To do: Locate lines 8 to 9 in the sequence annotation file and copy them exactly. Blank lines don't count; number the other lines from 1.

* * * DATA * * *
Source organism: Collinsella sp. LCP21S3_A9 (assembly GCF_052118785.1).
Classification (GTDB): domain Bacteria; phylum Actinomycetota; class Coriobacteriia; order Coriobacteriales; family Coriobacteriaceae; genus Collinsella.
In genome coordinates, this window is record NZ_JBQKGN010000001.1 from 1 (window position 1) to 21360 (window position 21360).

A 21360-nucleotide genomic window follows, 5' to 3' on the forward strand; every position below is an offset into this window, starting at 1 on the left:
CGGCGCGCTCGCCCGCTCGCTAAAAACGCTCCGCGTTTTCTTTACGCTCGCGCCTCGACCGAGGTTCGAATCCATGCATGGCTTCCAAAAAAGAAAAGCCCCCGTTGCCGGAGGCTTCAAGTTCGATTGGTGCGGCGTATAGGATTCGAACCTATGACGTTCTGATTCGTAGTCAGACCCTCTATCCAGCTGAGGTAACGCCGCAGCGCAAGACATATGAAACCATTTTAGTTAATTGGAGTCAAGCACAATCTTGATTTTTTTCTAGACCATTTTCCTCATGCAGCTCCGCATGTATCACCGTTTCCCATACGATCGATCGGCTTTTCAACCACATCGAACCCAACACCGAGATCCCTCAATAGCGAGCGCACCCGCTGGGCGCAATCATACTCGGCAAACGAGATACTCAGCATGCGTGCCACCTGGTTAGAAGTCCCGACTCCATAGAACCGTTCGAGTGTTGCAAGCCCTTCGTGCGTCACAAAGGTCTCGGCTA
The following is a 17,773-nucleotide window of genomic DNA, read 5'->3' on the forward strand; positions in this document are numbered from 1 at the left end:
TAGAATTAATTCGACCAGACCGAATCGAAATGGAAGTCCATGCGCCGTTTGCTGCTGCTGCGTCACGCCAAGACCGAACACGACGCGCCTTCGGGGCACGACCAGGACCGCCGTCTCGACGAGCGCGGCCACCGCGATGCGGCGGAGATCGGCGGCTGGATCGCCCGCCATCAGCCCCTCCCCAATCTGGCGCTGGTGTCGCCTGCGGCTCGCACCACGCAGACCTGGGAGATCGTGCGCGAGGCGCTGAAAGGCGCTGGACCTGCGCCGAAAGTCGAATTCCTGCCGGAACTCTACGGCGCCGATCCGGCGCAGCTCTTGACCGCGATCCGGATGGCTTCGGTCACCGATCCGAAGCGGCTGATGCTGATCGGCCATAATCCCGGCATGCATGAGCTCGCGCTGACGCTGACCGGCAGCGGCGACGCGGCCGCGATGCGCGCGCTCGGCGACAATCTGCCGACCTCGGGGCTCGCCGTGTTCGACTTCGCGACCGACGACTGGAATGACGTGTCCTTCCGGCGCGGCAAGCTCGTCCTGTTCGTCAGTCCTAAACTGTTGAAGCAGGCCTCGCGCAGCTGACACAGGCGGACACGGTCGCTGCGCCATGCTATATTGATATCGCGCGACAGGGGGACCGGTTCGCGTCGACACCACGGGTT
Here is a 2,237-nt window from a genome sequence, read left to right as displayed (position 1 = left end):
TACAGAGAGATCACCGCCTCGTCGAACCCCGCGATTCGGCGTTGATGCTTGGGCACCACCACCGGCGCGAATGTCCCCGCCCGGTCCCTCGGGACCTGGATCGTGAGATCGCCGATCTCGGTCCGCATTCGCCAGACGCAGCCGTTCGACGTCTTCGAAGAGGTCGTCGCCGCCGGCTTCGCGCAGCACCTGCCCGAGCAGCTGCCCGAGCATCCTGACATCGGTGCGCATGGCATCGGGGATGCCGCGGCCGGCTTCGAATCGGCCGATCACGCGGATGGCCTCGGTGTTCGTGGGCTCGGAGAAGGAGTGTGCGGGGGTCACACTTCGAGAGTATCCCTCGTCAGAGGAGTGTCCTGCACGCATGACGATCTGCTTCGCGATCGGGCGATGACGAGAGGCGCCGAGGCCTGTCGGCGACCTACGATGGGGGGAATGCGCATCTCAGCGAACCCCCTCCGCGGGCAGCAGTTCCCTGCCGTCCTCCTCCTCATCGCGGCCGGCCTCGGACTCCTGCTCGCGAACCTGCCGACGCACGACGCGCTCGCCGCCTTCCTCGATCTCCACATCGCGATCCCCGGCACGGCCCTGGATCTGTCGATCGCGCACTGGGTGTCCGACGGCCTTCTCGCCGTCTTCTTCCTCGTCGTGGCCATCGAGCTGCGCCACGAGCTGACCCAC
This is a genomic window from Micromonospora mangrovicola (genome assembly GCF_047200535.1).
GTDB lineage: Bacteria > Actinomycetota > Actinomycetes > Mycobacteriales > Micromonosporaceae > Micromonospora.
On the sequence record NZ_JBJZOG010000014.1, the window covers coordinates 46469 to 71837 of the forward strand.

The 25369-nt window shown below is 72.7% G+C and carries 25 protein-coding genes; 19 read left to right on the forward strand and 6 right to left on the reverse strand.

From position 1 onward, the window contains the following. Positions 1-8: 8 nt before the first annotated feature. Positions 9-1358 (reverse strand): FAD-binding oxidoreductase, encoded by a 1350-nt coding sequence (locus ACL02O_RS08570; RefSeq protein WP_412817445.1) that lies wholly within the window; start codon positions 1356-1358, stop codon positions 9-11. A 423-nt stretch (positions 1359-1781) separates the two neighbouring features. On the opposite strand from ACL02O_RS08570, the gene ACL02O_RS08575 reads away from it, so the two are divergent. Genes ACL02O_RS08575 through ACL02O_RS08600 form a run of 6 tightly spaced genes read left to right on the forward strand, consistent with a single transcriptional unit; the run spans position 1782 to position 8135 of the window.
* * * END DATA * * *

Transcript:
Here is a 2,237-nt window from a genome sequence, read left to right as displayed (position 1 = left end):
TACAGAGAGATCACCGCCTCGTCGAACCCCGCGATTCGGCGTTGATGCTTGGGCACCACCACCGGCGCGAATGTCCCCGCCCGGTCCCTCGGGACCTGGATCGTGAGATCGCCGATCTCGGTCCGCATTCGCCAGACGCAGCCGTTCGACGTCTTCGAAGAGGTCGTCGCCGCCGGCTTCGCGCAGCACCTGCCCGAGCAGCTGCCCGAGCATCCTGACATCGGTGCGCATGGCATCGGGGATGCCGCGGCCGGCTTCGAATCGGCCGATCACGCGGATGGCCTCGGTGTTCGTGGGCTCGGAGAAGGAGTGTGCGGGGGTCACACTTCGAGAGTATCCCTCGTCAGAGGAGTGTCCTGCACGCATGACGATCTGCTTCGCGATCGGGCGATGACGAGAGGCGCCGAGGCCTGTCGGCGACCTACGATGGGGGGAATGCGCATCTCAGCGAACCCCCTCCGCGGGCAGCAGTTCCCTGCCGTCCTCCTCCTCATCGCGGCCGGCCTCGGACTCCTGCTCGCGAACCTGCCGACGCACGACGCGCTCGCCGCCTTCCTCGATCTCCACATCGCGATCCCCGGCACGGCCCTGGATCTGTCGATCGCGCACTGGGTGTCCGACGGCCTTCTCGCCGTCTTCTTCCTCGTCGTGGCCATCGAGCTGCGCCACGAGCTGACCCAC